Apart from Loyalist cavalry the only mounted troops used by the British in their American colonies (apart from mounted infantry) were the 16th and 17th Light Dragoons. These two regiments had very similar uniforms, so for the most part these figures could be used for either (although it is possible the 16th may have worn Tarleton helmets). However there were differences other than in colour, with the main ones being the badge on the helmet and the fact that the 16th wore their cartridge boxes on a belt over the right shoulder while the 17th wore theirs on the front of their waist belt. With all these figures clearly showing the famous death's head (skull and crossbones) 'Death of Glory' design on their helmets, these are certainly representing the 17th, which is as well as it stayed on in America longer than the 16th.
This is a typical offering from Italeri - beautiful figures with good detail but some incomprehensible errors in accuracy. The basic uniform of these men is fine, but the sculptor has given the majority of the figures gorgets, an international sign of an officer. The officer figure in this set is the man firing his pistol, which means that there are three officers here, a surprisingly high number. Since so many men have gorgets, the officer is only discernible by his sash (which is tied on the left when it should be tied on the right). The other problem with the men is the sword. Here it is 9.5 mm long (68 cms), whereas the real thing measured 94 cms, an enormous difference.
The usual generous number of poses are a fair array, but it is noticeable that more men than usual are looking to either left or right. This is because the complex helmet is hard to sculpt head on, so wherever possible it has been done in profile. As a result most of the figures look like they are involved in a close-quarter fight rather than a charge. A classic Italeri pose makes an appearance here, with the figure holding his sword in front, as in a charge. This is always a difficult figure to create, given the two-piece mould, and the result must be a compromise. In this case the main problem is the figure leans back in the saddle - hardly appropriate in our view. The trumpeter/hornist is very nice, and perfectly correct for this unit (although the instrument is rather small), and the standard-bearer has a nicely detailed standard. However dragoons did not carry standards - they carried guidons, which were a completely different shape and design - so one will need to be substituted here. Finally we have a rarity amongst cavalry sets - a wounded man. He is been very well done, and has his helmet and sword lying by his side, although he seems to have lost his scabbard (which is convenient for the sculptor). Dismounted and wounded cavalry are far too rare in our opinion, so it is refreshing to see such a figure included here. Initial reaction from the buying public seems to suggest that such figures are also very popular.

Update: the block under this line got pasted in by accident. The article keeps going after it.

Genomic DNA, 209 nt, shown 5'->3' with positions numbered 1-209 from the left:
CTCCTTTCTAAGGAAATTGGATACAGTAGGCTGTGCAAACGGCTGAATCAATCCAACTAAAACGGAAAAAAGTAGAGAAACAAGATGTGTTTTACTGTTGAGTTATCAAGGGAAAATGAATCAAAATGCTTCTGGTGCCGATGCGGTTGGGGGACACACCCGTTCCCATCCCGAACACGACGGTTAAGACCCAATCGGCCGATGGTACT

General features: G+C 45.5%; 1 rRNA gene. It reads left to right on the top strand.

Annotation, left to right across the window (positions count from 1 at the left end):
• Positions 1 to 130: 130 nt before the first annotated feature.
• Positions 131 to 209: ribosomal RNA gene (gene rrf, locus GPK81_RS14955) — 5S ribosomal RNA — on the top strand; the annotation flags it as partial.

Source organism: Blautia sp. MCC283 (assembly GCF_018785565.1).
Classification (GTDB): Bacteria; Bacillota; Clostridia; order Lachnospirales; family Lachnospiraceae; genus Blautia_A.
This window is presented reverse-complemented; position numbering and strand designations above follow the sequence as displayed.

The four main horse poses on offer are fairly standard, but include one that really gives the impression of great speed. However we would have liked to have seen a small number of standing horses, as these men would spend most of their time on reconnaissance duties rather than engaged in charges. The downed horse is superb, and again such animals are incredibly rare in cavalry sets, despite this being a perfectly common situation. However some homework has been left undone here as the housings on the horses are not correct. These had rounded corners, not the points sculpted here, and the tassels should only be for the officers rather than on every animal. Also they should all have a brace of pistols - as it is one horse has two holsters (one of which is empty), and the rest have none. Even the holsters provided are not correct as they should be under cover rather than exposed.
As so often we have complaints about accuracy with this set, but overall this is a really nice piece of work. A few of the figures have a little flash, but most are clean. Needless to say detail is excellently realised, and the proportions are fine if you overlook the usual large Italeri heads. Each man should have a carbine, sword, two pistols and a hatchet, but some only have a sword. The poor accuracy features, particularly with the horses, are a disappointing aspect, especially as there can be no excuse for it. Yet on the other hand some imagination has been shown, particularly with the wounded man and the downed horse. Once again we have a fairly good product that could have been great with just a little more care.